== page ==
A single-phase alternating current electric motor constructed in accordance with this invention comprises: a main stator winding including two identical coil groups placed 180 mechanical degrees apart, with each group having four series connected coils, wherein each end coil in one of the coil groups overlaps one of the end coils of the other coil group; means for connecting the two coil groups to form eight poles for eight-pole motor operation; and means for connecting the two coil groups to form six poles for six-pole motor operation, wherein one of the coil groups has a reversed polarity with respect to its connection for eight-pole operation. For example, the coil groups may be connected in series for eight-pole operation and in parallel for six-pole operation. An auxiliary winding is provided which is essentially a proportional duplicate of the main winding, although it may contain a different wire size and total number of turns. The auxiliary winding may be wound in space quadrature, on an eight-pole basis, with the main winding and connected to the power source through a phase shifting means such as a capacitor.

BRIEF DESCRIPTION OF THE DRAWINGS

FIG. 1 is a schematic diagram of a main stator winding of a motor connected for eight pole operation in accordance with the present invention;

FIG. 2 is a schematic diagram of the main stator winding of FIG. 1 connected for six-pole operation;

FIG. 3 is a series of waveforms illustrating the magnetomotive force produced by the windings of FIGS. 1 and 2, individually and in combination;

FIG. 4 is a wiring diagram of the main stator winding of a motor connected for eight-pole operation and constructed in accordance with one embodiment of this invention;

FIG. 5 is a waveform of the magnetomotive force generated by the winding of FIG. 4;

FIG. 6 is an auxiliary winding connected for eight-pole operation in accordance with one embodiment of this invention;

FIG. 7 is a wiring diagram of the winding of FIG. 4 connected for six-pole operation;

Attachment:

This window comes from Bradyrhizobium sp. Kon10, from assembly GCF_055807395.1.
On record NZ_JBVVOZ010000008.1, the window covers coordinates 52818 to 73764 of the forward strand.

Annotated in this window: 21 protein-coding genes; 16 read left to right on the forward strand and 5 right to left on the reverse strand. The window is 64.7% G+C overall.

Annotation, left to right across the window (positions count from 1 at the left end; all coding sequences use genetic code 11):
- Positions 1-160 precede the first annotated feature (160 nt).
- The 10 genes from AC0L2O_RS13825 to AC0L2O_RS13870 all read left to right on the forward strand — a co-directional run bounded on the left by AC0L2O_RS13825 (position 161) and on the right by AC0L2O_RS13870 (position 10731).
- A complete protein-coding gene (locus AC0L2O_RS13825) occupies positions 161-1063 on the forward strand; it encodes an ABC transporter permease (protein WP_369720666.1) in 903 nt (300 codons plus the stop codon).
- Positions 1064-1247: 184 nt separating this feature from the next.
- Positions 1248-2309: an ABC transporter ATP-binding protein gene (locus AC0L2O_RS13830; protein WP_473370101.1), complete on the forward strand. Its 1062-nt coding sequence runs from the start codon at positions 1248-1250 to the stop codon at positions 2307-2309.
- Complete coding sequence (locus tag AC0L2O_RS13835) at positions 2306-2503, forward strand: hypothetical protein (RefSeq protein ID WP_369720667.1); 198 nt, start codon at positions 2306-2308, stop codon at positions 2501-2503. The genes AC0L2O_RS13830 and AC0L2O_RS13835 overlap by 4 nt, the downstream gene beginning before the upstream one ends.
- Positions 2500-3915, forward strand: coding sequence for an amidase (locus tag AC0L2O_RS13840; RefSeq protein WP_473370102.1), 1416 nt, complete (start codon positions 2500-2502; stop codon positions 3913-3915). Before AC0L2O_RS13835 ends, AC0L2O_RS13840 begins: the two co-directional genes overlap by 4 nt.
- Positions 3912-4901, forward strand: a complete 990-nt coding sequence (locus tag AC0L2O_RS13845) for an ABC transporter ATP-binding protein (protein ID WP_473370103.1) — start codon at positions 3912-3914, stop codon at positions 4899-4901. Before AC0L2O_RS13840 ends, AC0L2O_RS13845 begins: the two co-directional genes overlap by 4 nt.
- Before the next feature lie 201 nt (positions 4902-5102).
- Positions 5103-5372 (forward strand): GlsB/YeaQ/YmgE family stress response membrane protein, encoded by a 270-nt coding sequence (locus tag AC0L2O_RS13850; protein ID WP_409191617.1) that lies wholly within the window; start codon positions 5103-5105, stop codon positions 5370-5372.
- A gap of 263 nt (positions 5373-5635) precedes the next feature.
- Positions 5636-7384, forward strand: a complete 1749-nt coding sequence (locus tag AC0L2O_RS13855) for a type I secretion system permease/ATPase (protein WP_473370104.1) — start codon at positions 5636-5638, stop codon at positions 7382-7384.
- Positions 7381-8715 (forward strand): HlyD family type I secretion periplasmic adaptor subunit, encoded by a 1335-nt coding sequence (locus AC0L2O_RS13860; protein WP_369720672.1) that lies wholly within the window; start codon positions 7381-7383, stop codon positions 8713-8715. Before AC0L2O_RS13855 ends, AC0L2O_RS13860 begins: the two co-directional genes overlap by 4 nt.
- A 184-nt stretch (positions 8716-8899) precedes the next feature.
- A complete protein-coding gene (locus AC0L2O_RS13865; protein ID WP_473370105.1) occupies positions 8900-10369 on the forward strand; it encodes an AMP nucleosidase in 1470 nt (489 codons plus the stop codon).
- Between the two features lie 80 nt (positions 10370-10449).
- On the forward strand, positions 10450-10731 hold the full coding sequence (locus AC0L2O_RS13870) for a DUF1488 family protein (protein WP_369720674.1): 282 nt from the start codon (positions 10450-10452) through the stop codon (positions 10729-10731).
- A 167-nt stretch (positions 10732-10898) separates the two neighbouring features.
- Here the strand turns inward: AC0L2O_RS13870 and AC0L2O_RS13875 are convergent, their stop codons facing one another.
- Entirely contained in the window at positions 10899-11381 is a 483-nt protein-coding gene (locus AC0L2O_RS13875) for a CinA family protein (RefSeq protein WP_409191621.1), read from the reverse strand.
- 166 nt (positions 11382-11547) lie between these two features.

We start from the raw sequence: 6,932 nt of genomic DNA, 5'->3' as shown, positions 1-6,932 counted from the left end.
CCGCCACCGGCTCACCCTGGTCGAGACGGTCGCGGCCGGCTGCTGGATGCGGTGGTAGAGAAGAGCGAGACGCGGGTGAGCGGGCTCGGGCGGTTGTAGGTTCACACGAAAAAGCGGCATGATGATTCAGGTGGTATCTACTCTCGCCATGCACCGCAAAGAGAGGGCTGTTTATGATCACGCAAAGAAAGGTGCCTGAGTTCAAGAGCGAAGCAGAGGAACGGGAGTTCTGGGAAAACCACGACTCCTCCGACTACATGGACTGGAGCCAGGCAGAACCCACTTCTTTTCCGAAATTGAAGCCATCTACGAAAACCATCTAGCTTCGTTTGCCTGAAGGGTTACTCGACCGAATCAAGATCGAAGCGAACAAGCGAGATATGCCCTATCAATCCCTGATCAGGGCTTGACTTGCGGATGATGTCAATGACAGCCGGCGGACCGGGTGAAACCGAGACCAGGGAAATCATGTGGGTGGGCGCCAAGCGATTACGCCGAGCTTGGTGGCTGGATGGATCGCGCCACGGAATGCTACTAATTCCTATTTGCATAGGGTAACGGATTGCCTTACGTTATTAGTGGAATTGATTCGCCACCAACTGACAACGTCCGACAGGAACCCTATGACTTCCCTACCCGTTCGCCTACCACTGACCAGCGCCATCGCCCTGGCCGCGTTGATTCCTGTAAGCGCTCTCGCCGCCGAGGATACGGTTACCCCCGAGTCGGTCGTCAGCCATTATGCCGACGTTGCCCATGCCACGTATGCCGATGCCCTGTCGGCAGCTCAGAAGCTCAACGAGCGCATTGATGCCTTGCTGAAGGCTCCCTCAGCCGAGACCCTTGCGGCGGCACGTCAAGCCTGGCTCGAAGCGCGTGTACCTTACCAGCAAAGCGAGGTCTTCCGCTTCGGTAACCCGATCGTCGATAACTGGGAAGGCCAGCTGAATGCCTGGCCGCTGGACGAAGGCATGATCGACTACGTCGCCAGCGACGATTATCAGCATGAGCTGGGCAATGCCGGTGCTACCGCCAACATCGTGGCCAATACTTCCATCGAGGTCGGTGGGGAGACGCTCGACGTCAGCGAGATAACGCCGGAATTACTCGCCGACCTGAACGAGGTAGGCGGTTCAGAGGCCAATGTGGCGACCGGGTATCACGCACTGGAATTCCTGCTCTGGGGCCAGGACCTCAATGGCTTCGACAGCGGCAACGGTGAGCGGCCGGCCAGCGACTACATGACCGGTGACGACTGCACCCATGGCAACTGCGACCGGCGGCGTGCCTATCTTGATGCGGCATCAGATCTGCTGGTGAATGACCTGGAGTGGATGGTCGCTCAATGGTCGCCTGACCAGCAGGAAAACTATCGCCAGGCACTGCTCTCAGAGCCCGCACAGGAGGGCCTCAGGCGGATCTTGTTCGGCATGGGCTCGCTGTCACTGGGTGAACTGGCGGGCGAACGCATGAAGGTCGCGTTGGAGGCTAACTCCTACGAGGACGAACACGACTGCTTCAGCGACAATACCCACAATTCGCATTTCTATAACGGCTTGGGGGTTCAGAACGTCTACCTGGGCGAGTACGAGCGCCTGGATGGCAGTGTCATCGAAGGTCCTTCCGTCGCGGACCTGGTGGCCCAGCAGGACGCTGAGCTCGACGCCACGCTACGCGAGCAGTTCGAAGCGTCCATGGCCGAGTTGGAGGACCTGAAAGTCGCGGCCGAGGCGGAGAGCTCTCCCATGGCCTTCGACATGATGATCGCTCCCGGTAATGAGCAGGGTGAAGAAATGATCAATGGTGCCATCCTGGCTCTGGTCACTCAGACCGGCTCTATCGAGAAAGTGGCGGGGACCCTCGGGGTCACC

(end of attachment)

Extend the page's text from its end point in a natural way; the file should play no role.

FIG. 8 is a waveform of the magnetomotive force produced by the winding of FIG. 7;

FIG. 9 is a wiring diagram of the auxiliary winding of FIG. 6 connected for six-pole operation; and

FIG. 10 is a schematic diagram of a single-phase alternating current motor stator coil circuit in accordance with one embodiment of this invention.

DESCRIPTION OF THE PREFERRED EMBODIMENT

Referring to the drawings, FIG. 1 is a schematic diagram of a main stator winding of a motor constructed in accordance with the present invention. This winding is connected for eight-pole operation and includes two coil groups 10 and 12 connected in series between a pair of line terminals L1 and L2. Coil group 10 includes the series connection of four coils 14, 16, 18 and 20, while coil group 12 includes the series connection of coils 22, 24, 26 and 28. These coil groups have an identical winding layout and are disposed 180 mechanical degrees apart around the stator periphery. Each coil is wound to occupy approximately one-seventh of the periphery of the machine. Therefore, each end or flanking coil of each coil group overlaps one of the end or flanking coils of the other coil group.

FIG. 2 is a schematic diagram of the main stator winding of FIG. 1 connected for six-pole operation. In this arrangement, coil groups 10 and 12 are connected in parallel between line terminals L1 and L2, and coil group 12 has reversed polarity with respect to its connection for eight-pole operation in FIG. 1.